This is an archived syllabus from 2013-2014
COMP60342 Optimization for Learning, Planning and Problem-Solving syllabus 2013-2014
COMP60342 Optimization for Learning, Planning and Problem-Solving
Enrolled students: 32
Course leader: Joshua Knowles
Additional staff: view all staff
- 60% Written exam
- 40% Coursework
|Sem 2 P4||Lecture||2.15||Fri||09:00 - 09:00||-|
- Reasoning and Optimisation
- Information Management 2
A wealth of problems encountered in computer science and the wider world can be viewed as discrete optimization problems, and solved by various types of search procedure. Although optimization problems come in a great variety, we find that they can be grouped into a few large classes that admit common methods of solution. This means that with a basic toolbox of knowledge and methods, it is relatively simple to tackle problems ranging from scheduling the launch time of a space mission to choosing the next move in chess, and from optimizing caching strategies to satisfying large systems of logical clauses.
In this course we will study the main classes of algorithmic techniques that can be applied to discrete optimization problems. We will consider how these techniques can be applied in a number of practical problems in machine learning, logical problem-solving and operational planning, and how the key features of these problems govern the choice of algorithm.
We will cover the following topics:
- The general nonconvex discrete optimization problem with constraints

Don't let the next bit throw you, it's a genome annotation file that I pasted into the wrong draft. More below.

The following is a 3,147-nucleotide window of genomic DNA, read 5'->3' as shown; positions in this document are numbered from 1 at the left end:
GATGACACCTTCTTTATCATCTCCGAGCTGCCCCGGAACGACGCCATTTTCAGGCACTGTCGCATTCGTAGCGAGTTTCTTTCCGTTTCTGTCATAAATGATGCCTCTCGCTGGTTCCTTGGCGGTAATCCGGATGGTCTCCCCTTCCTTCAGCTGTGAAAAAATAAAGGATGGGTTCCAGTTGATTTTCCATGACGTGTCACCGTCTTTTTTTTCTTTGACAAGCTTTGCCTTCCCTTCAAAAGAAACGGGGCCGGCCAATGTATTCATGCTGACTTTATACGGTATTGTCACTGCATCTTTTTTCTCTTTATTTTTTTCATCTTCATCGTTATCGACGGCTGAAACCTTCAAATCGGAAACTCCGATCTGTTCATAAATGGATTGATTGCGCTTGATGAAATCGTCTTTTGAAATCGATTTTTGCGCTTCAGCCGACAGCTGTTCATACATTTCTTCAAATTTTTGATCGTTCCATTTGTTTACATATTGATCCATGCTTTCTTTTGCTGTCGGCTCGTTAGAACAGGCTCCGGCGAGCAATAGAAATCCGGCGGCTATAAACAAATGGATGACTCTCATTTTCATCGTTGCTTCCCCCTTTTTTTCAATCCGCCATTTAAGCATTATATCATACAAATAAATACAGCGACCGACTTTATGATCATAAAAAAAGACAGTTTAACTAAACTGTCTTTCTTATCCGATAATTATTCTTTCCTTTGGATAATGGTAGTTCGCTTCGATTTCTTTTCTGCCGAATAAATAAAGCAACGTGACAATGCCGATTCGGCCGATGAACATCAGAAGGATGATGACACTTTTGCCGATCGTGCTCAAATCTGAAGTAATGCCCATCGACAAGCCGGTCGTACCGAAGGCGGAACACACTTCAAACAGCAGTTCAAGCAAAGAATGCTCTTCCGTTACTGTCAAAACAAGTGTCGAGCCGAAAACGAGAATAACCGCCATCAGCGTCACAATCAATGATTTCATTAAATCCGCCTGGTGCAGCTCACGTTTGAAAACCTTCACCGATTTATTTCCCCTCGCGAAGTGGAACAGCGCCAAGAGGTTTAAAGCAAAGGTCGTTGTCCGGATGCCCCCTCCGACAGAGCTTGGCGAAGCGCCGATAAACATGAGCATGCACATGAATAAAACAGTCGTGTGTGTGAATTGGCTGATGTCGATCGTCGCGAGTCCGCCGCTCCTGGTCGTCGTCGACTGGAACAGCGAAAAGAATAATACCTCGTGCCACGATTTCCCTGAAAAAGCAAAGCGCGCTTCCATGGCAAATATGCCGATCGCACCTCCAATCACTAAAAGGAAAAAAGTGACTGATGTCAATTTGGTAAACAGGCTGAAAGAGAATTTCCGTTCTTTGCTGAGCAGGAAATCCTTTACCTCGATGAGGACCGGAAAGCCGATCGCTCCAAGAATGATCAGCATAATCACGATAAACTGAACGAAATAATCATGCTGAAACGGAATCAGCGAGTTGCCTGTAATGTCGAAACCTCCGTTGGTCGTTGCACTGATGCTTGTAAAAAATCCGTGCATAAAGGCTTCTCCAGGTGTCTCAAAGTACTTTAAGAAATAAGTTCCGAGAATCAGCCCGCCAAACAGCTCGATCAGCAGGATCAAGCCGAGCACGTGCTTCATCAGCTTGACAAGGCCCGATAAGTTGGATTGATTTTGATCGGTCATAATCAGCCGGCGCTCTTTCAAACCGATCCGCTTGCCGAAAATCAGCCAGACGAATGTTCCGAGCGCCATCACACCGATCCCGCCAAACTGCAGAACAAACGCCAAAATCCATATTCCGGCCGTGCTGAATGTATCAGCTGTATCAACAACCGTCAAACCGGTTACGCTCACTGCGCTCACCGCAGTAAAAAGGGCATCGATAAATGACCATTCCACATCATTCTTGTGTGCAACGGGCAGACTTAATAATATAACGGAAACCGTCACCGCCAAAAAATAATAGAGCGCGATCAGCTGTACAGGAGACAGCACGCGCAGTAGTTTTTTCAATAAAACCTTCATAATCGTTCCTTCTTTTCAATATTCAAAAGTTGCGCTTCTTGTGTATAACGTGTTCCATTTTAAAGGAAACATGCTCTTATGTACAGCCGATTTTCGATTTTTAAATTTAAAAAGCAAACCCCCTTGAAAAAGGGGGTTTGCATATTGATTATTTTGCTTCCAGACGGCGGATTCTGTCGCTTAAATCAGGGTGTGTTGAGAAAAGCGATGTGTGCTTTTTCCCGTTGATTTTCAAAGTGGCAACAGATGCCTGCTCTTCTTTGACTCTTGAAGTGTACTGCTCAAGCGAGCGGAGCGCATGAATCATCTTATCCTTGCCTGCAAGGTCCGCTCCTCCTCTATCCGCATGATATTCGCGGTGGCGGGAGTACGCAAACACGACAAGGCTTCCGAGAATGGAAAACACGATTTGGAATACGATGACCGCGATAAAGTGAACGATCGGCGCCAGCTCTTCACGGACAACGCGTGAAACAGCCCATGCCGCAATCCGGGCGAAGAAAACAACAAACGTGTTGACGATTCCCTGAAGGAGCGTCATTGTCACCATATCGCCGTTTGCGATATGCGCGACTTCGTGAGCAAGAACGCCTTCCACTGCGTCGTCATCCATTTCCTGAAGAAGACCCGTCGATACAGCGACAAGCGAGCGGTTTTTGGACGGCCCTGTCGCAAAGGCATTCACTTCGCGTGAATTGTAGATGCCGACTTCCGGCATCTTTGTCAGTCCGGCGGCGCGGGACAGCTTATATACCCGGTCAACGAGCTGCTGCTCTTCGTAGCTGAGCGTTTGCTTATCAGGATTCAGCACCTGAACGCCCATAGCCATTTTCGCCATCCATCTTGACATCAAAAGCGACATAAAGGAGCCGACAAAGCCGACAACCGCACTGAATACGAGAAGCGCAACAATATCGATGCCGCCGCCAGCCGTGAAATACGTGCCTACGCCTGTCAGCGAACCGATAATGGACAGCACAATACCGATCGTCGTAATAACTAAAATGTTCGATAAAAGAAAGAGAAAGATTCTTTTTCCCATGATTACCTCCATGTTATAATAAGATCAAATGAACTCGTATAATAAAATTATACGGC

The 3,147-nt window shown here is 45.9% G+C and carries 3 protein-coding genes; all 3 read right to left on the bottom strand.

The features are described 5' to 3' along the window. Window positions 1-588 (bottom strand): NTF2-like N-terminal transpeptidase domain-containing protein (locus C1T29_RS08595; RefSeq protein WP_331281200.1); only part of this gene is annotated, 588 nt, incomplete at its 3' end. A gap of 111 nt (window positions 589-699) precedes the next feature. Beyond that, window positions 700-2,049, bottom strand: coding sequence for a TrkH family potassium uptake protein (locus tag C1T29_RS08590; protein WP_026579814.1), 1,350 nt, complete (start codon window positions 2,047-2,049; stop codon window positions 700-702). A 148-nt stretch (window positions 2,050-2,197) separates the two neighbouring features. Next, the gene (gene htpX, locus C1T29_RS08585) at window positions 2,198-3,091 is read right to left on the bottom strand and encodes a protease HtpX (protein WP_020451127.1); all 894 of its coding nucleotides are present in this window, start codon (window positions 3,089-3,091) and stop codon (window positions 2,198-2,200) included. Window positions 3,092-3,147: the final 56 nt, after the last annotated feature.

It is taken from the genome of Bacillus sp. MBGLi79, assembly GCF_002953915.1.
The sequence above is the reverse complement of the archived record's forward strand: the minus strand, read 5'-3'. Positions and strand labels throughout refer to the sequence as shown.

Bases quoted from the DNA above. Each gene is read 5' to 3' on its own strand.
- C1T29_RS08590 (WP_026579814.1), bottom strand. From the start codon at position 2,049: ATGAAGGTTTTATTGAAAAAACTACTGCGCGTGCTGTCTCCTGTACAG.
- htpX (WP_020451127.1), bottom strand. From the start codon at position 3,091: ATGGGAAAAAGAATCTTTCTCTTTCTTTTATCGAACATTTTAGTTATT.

- Constraint satisfaction problems as optimization (SAT and MAX-SAT)
- Complexity and the theory of NP-completeness
- Graphs and other discrete structures
- Greedy search
- Enumeration / exhaustive search
- Dynamic programming, branch-and-bound
- Approximation algorithms and randomization
- Heuristics: local search, tabu search, evolutionary algorithms
- Multiobjective Optimization
- Applications in machine learning, logic and operational planning / logistics
Feedback methods* Face-to-face individual feedback on lab/coursework
* Written feedback on coursework
* Oral and email feedback to the whole class covering common queries and/or misconceptions
- Assessment written exam (2 hours)
- Lectures (20 hours)
- Practical classes & workshops (15 hours)
- Analytical skills
- Problem solving
- Written communication
On successful completion of this unit, a student will be able to:
Learning outcomes are detailed on the COMP60342 course unit syllabus page on the School of Computer Science's website for current students.
No reading list found for COMP60342.
Course unit materials
Links to course unit teaching materials can be found on the School of Computer Science website for current students.